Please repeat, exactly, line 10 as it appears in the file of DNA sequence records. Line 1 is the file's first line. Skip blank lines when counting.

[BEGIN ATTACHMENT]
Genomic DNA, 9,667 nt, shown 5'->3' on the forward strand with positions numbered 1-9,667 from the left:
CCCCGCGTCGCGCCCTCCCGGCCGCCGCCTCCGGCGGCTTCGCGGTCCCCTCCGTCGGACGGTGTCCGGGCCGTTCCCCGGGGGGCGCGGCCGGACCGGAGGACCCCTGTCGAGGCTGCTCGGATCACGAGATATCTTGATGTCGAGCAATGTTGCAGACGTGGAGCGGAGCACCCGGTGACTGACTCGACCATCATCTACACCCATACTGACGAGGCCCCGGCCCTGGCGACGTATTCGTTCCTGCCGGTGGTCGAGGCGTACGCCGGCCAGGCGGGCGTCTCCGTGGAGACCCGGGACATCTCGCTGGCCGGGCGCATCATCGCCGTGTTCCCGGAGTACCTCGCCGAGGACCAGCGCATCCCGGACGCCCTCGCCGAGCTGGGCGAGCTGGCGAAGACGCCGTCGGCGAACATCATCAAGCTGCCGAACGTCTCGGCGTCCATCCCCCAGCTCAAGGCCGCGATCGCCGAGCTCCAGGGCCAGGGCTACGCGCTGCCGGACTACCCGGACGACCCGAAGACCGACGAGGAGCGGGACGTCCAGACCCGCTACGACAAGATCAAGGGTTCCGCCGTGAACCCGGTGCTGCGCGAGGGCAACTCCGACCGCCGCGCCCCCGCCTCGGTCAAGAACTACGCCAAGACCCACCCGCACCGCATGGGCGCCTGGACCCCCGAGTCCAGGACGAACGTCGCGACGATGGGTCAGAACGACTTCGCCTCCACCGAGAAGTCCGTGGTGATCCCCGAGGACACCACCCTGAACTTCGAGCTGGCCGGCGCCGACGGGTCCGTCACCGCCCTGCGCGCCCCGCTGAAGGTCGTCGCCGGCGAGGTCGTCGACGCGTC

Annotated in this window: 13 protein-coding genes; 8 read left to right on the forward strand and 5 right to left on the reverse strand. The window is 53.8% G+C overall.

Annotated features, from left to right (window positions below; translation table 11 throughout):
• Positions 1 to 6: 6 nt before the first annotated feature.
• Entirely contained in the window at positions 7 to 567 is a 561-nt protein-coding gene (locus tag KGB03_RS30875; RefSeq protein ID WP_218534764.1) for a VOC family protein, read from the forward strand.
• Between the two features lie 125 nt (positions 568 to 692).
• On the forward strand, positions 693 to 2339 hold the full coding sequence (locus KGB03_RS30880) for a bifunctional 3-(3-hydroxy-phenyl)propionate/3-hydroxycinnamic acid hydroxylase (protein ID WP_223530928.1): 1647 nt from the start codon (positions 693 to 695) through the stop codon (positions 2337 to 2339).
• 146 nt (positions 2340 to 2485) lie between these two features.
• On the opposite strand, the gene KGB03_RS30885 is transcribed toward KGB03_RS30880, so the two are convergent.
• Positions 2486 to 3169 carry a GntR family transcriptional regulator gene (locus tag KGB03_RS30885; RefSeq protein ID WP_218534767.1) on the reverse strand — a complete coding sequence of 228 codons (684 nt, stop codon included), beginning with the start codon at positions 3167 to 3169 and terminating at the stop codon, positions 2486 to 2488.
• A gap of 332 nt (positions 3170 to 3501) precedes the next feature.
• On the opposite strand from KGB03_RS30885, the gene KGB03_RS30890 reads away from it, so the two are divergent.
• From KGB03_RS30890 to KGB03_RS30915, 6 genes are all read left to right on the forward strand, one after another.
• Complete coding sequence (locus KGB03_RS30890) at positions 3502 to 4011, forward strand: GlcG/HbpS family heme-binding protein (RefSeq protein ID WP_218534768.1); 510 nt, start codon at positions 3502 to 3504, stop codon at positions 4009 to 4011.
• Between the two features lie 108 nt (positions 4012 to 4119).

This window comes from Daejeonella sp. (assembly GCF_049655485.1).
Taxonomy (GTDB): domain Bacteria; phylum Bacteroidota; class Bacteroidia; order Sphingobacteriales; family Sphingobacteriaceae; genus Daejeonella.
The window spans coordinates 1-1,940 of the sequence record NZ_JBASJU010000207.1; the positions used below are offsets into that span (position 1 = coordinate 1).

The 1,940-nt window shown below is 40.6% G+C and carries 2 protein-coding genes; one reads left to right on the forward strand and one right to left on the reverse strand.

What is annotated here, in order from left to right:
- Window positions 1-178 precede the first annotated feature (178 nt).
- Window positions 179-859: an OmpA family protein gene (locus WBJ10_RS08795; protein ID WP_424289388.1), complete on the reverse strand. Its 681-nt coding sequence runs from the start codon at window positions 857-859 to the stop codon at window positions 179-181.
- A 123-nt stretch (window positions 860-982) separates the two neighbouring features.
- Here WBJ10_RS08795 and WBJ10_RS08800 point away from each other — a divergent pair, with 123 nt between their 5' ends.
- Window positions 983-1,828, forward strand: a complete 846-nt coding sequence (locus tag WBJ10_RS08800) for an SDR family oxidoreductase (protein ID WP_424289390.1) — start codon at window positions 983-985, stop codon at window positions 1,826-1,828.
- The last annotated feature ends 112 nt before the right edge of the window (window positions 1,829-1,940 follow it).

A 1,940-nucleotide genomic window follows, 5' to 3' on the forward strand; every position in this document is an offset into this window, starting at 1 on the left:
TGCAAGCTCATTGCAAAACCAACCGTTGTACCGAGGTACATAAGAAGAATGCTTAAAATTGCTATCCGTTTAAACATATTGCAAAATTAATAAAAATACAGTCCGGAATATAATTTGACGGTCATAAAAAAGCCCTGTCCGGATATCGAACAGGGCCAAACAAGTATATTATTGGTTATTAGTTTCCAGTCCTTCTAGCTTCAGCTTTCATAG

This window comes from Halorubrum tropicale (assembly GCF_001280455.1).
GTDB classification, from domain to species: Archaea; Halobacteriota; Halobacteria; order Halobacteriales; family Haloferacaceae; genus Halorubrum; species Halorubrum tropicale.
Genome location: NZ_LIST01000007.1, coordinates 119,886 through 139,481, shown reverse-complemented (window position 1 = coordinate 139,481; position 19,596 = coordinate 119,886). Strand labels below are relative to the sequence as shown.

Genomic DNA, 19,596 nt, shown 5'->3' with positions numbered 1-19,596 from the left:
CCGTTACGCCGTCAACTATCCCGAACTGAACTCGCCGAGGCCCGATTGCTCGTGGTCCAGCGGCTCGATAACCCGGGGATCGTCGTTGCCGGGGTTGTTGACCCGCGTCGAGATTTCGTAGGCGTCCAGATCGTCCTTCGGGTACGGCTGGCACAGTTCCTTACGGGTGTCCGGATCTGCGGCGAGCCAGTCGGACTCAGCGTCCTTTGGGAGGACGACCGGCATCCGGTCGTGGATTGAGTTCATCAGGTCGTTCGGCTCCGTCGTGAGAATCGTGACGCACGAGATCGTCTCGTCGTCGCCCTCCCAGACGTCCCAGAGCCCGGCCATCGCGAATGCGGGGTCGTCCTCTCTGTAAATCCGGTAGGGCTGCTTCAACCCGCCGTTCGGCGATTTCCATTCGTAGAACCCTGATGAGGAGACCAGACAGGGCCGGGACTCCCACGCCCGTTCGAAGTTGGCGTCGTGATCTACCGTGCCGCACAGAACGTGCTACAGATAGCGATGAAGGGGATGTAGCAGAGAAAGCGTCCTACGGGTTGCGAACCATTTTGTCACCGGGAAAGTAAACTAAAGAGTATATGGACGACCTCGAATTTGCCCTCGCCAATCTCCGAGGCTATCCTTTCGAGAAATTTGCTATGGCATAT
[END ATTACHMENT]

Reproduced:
• On the opposite strand, the gene KGB03_RS30885 is transcribed toward KGB03_RS30880, so the two are convergent.